6. For some reason we kept screwing up the name of the show. It started with someone accidentally calling it “The Man in the High Tower”, and then we all started screwing it up like that and it escalated from there. []

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I <3 NYC

Hey, remember that time I said that my sister and I were going to take our mom to New York City for her birthday? Well, that trip was Dec 20-23 and we had a pretty amazing time! Of course, 4 days is really only enough time to scratch the surface of the Big Apple, so while we had an amazing time, we clearly have to go back because there were so many things we didn’t get to do!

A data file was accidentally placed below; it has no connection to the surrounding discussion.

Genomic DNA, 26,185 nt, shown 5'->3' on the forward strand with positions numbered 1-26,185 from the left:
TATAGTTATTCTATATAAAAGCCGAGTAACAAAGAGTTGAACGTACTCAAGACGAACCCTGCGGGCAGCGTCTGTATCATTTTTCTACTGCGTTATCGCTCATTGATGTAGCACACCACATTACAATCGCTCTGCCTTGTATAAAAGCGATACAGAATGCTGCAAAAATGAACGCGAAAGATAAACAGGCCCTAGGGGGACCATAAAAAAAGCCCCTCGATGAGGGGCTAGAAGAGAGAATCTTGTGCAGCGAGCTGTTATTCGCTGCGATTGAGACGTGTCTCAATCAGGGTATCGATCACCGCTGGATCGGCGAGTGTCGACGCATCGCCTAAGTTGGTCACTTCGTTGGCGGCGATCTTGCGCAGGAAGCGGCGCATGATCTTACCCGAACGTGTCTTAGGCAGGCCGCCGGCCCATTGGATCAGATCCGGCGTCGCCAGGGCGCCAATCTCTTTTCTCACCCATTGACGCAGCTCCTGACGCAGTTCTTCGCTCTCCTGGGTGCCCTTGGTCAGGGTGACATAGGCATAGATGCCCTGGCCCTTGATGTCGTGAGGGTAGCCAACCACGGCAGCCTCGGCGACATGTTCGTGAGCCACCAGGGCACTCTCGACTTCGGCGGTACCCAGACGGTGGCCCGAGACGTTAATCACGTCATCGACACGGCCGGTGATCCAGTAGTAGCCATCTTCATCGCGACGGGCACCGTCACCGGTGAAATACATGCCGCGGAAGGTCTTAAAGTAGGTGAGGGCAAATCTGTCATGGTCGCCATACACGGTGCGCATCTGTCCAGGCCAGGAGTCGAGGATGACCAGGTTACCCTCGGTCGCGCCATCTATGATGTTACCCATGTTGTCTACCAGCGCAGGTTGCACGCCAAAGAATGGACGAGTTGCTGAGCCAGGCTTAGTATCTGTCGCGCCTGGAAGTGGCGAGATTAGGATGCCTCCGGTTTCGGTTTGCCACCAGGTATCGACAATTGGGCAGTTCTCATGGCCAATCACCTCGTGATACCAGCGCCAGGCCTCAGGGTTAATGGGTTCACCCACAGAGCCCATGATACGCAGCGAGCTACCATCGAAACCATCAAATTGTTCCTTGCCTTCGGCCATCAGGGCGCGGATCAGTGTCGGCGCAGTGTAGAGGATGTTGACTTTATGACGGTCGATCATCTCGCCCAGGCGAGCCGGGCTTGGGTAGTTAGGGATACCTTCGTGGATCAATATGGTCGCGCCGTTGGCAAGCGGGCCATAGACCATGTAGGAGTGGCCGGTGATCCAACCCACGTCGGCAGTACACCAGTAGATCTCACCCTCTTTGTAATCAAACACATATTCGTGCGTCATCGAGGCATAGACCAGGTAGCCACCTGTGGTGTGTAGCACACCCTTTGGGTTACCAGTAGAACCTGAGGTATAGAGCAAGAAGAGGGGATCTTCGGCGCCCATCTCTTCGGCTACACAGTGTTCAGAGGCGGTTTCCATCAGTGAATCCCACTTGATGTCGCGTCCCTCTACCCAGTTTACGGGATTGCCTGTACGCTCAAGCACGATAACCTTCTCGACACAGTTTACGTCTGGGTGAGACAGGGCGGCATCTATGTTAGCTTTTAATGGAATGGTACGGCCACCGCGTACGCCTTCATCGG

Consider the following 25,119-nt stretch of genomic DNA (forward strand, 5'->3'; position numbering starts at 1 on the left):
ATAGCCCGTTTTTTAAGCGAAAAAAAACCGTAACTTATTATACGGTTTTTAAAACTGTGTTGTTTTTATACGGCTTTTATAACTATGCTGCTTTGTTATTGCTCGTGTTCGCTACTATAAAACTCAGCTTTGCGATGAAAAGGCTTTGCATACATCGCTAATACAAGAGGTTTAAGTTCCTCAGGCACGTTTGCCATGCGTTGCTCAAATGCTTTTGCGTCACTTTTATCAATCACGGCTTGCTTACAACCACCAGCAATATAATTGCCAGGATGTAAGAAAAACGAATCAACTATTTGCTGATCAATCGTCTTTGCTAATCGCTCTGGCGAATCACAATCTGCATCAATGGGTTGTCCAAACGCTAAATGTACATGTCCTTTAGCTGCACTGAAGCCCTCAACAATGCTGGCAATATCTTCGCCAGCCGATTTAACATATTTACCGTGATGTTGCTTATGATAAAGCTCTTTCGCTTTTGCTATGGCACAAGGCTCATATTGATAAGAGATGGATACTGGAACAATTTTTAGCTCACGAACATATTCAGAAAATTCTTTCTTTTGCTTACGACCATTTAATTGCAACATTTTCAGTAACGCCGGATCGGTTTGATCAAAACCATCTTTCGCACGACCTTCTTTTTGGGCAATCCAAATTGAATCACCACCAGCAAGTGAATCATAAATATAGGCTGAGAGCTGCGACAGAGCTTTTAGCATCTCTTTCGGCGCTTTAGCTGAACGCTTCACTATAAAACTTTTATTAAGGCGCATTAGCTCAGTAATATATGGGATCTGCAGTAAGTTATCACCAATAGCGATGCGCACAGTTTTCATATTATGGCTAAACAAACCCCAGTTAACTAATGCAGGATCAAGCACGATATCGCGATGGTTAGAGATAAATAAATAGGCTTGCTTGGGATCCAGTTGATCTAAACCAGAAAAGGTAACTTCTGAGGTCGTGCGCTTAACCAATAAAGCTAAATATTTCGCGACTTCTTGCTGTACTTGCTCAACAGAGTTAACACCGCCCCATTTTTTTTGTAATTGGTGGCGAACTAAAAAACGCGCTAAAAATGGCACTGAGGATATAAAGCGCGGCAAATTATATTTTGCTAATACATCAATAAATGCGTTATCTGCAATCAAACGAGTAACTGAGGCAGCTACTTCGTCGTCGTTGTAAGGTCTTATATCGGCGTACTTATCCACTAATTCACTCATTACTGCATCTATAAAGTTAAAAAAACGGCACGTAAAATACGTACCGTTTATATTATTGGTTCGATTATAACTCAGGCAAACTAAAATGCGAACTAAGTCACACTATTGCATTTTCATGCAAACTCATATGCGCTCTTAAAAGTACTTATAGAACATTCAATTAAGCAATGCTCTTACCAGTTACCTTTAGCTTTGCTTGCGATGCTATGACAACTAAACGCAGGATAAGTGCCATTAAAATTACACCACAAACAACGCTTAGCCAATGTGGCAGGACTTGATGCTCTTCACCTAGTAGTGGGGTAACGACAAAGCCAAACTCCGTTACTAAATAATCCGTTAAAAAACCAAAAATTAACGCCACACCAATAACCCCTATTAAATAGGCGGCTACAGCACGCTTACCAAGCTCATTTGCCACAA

We stayed at the Hudson Hotel, which was lovely and had a decor that I would characterize as lots of textures but barely any light.

IMG_4938

Cool texture in our elevator at the Hudson Hotel, NYC

On our first night, we had a bite to eat at the Hudson Common (their beer bar) and then went for a walk, whereupon we stumbled upon a Christmas market! Given the recent attack at the Berlin Christmas market, there was high security at the one we stumbled upon, include police vehicles lining the road in front of it and cops with assault rifles guarding the place.

Drinks at the Hudson Commons:

Drinks at the Hudson Hotel

Fish tacos1:

Fish tacos

Duck fat fries:

Duck fat fries